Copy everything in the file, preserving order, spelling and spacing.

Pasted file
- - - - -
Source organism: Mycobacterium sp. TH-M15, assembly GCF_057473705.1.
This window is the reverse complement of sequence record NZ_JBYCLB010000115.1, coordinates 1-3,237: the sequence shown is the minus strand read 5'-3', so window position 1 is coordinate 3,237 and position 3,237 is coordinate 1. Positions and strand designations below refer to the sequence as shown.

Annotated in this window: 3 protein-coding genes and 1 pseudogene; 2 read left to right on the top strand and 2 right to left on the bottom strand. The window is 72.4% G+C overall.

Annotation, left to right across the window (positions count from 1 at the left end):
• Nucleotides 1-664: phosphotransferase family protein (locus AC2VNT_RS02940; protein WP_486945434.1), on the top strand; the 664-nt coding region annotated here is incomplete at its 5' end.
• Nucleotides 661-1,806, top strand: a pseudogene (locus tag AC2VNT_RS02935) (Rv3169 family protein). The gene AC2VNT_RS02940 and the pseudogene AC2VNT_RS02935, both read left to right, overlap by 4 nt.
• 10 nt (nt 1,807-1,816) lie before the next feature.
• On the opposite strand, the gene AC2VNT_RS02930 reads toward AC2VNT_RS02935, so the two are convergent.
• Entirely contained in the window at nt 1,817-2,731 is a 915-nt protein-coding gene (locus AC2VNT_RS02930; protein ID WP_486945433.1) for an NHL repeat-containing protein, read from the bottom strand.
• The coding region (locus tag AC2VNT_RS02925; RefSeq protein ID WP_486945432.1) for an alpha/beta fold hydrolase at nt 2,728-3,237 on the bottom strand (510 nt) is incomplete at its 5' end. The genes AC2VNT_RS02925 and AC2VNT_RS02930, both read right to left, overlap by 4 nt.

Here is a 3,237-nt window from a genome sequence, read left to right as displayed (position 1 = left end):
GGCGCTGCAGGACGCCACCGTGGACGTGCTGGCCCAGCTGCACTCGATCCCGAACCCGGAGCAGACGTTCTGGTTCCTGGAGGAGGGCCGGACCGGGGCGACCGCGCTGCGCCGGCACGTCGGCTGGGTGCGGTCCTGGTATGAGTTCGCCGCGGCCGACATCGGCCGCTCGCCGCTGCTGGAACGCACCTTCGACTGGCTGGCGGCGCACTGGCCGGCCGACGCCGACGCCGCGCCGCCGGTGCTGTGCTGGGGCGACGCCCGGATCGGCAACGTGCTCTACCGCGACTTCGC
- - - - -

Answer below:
Source organism: Mycobacterium sp. TH-M15, assembly GCF_057473705.1.
This window is the reverse complement of sequence record NZ_JBYCLB010000115.1, coordinates 1-3,237: the sequence shown is the minus strand read 5'-3', so window position 1 is coordinate 3,237 and position 3,237 is coordinate 1. Positions and strand designations below refer to the sequence as shown.

Annotated in this window: 3 protein-coding genes and 1 pseudogene; 2 read left to right on the top strand and 2 right to left on the bottom strand. The window is 72.4% G+C overall.

Annotation, left to right across the window (positions count from 1 at the left end):
• Nucleotides 1-664: phosphotransferase family protein (locus AC2VNT_RS02940; protein WP_486945434.1), on the top strand; the 664-nt coding region annotated here is incomplete at its 5' end.
• Nucleotides 661-1,806, top strand: a pseudogene (locus tag AC2VNT_RS02935) (Rv3169 family protein). The gene AC2VNT_RS02940 and the pseudogene AC2VNT_RS02935, both read left to right, overlap by 4 nt.
• 10 nt (nt 1,807-1,816) lie before the next feature.
• On the opposite strand, the gene AC2VNT_RS02930 reads toward AC2VNT_RS02935, so the two are convergent.
• Entirely contained in the window at nt 1,817-2,731 is a 915-nt protein-coding gene (locus AC2VNT_RS02930; protein ID WP_486945433.1) for an NHL repeat-containing protein, read from the bottom strand.
• The coding region (locus tag AC2VNT_RS02925; RefSeq protein ID WP_486945432.1) for an alpha/beta fold hydrolase at nt 2,728-3,237 on the bottom strand (510 nt) is incomplete at its 5' end. The genes AC2VNT_RS02925 and AC2VNT_RS02930, both read right to left, overlap by 4 nt.

Here is a 3,237-nt window from a genome sequence, read left to right as displayed (position 1 = left end):
GGCGCTGCAGGACGCCACCGTGGACGTGCTGGCCCAGCTGCACTCGATCCCGAACCCGGAGCAGACGTTCTGGTTCCTGGAGGAGGGCCGGACCGGGGCGACCGCGCTGCGCCGGCACGTCGGCTGGGTGCGGTCCTGGTATGAGTTCGCCGCGGCCGACATCGGCCGCTCGCCGCTGCTGGAACGCACCTTCGACTGGCTGGCGGCGCACTGGCCGGCCGACGCCGACGCCGCGCCGCCGGTGCTGTGCTGGGGCGACGCCCGGATCGGCAACGTGCTCTACCGCGACTTCGC